the administration has released other ol see opinions. i don't accept the idea that they can pick and choose which of these opinions it might release and which it won't based on perceived political interests. the department of justice explained that the legal reasoning that it used to justify executive amnesty, we have seen that it is very flimsy. the department owes the people an explanation as to why it advised that the president could release the taliban five without notifying congress. i intend to follow up and ask you about this in my written questions. you and i had discussions of how important oversight is for me. just so you know, it isn't
reasonable that some opinions can be released and others can't. you don't want to revisit that. i want to go to another point. i only have two minutes left. this will probably be the last question i can ask. your testimony he for the commission in 2010 stated that crime rates were reduced by mandatory sentencing. there are tangible benefits to law enforcement and public safety for mandatory minimum sentences. they increase deterrence and cooperation by those involved in crimes. you called them a essential law enforcement tool.
judges are exhibiting undue leniency for some white-collar offenses and some child exploitation offenses. he recommended that it might be appropriate to create some new mandatory minimum sentences. at some later time, you made a speech saying we can't jail everybody. prison spending was reducing other doj spending and we can afford to have so many people in prison. you served as a federal prosecutor for 25 years or it do you stand by the testimony that mandatory minimum sentences are an essential law enforcement tool? sally quillian yates: i believe that mandatory and him sentences are an important tool for prosecutors. i think we have an obligation to use that tool as effectively and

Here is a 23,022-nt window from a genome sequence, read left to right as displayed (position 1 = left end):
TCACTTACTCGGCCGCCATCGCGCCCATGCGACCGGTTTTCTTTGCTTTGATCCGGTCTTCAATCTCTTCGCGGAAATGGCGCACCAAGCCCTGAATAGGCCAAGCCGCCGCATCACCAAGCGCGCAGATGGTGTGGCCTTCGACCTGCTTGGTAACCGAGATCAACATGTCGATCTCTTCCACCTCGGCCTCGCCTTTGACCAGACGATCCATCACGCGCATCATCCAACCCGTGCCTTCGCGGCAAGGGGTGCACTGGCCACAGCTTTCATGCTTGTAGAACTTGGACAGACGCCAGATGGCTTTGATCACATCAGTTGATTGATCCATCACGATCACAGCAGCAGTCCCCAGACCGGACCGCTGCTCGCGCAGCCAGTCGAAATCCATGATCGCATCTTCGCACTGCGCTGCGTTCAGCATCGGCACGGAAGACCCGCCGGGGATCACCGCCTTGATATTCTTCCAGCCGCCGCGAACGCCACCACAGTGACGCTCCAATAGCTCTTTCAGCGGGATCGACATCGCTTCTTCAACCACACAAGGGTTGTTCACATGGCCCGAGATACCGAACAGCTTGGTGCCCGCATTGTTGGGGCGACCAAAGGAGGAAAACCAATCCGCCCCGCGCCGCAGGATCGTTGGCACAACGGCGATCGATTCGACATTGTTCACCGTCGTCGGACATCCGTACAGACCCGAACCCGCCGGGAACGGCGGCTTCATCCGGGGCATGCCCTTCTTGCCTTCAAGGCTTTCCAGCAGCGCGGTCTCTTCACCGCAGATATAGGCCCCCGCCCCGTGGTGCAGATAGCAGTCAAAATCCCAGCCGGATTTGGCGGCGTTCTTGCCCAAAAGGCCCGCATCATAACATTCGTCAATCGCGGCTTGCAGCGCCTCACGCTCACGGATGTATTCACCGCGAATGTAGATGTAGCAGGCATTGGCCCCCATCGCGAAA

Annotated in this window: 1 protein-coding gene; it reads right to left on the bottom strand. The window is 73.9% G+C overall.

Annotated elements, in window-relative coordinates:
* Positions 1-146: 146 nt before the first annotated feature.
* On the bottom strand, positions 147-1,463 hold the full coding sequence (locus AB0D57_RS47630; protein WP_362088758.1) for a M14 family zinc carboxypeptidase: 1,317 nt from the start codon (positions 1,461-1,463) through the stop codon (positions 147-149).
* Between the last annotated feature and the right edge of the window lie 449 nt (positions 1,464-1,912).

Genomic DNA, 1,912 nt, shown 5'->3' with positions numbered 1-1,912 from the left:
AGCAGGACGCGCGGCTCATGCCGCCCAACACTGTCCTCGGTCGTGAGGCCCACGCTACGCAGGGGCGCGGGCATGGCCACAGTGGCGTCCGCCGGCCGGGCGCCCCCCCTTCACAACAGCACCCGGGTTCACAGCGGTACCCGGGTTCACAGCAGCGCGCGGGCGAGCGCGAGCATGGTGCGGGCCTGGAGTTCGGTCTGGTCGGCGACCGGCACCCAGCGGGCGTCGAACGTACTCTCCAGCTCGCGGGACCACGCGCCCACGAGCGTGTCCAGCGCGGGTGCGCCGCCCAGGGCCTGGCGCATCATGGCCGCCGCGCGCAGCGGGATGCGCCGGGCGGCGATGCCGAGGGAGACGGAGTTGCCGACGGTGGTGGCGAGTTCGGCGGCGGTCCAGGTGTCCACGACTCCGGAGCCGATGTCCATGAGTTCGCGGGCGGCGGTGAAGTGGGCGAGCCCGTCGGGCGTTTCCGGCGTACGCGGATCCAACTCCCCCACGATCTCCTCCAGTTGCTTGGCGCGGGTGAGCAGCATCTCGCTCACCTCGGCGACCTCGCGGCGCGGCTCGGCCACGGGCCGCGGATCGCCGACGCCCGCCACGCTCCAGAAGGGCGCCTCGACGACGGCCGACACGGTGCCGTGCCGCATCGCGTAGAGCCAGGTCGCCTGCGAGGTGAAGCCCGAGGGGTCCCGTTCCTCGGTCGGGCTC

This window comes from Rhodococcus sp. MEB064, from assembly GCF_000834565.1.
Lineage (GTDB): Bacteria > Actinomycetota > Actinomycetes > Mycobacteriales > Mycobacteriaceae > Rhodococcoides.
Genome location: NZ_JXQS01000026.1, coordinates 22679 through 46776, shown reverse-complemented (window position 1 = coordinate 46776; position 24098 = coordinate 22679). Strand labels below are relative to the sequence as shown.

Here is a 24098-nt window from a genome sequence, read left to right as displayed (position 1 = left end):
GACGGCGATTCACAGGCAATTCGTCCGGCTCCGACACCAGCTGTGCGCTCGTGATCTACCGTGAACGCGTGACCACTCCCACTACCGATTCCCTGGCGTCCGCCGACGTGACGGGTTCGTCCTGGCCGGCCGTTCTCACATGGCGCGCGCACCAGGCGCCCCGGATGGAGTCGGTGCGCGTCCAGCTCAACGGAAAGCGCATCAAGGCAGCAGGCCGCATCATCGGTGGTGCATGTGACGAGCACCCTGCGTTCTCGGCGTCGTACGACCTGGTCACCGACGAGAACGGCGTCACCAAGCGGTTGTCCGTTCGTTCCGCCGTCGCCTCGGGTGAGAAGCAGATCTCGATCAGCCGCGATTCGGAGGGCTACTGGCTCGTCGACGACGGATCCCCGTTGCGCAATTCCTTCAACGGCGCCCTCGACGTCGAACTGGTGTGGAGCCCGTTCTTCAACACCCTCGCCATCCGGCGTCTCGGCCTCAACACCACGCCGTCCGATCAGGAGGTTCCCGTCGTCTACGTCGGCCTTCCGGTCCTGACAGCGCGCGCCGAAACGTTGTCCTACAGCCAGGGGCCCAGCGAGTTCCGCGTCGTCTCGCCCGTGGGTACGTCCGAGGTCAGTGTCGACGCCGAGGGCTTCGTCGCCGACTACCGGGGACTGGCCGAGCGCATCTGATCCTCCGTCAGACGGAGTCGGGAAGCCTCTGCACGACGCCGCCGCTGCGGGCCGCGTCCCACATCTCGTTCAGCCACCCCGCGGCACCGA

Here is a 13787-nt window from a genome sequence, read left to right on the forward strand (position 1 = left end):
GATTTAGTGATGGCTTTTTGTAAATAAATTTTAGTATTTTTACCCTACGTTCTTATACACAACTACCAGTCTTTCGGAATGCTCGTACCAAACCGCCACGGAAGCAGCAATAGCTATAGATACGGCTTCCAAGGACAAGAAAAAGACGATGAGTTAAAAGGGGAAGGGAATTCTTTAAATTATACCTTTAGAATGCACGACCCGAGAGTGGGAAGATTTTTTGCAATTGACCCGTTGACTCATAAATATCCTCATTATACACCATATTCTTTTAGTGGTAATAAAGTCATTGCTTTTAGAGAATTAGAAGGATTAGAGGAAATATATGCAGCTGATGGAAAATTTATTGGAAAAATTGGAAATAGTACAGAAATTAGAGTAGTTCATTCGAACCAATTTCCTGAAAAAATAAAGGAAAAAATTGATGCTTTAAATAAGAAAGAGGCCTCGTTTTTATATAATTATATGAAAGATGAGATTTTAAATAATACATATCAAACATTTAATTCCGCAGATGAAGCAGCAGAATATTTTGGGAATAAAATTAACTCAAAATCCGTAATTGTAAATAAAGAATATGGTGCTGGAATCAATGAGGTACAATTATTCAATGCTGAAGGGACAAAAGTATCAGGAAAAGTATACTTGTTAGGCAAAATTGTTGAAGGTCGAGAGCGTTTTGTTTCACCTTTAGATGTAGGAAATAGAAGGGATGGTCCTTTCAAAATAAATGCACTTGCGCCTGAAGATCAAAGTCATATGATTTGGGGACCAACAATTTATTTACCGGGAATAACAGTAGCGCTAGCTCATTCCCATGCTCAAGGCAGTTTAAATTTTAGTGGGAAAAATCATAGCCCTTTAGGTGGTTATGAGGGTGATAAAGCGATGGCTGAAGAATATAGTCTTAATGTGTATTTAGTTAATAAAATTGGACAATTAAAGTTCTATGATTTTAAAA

efficiently as possible. i'm a career prosecutor. i would not support anything that would undermine public safety. i also know that we have a serious reality that we are facing and that is our prison population is exploding. as a result of that, resources that would go to prosecutors and federal agents to investigate crime are being diverted to the bureau of prisons. it takes up almost two thirds of the department budget. that is untenable and unsustainable. i believe that mandatory minimum sentences are an important tool, but we need to use that tool effectively. richard blumenthal: at the outset i would like to ask permission to include in the record a statement from senator patrick leahy, our colleague
from from aunt in some word of miss yates'nomination. i would like to include letters from colleagues, law enforcement officials, officials in georgia and support that nomination. chuck grassley: without objection. richard blumenthal: but me ask you about loc opinions. it's been a tradition common to most recent administrations that those are not generally released. sally quillian yates: that is my understanding, yes. richard blumenthal: let me ask you about the era of prisons and mandatory minimums. the policies on this issue have gone back and forth. i can member a time when everybody was against them and then they were adopted i many states.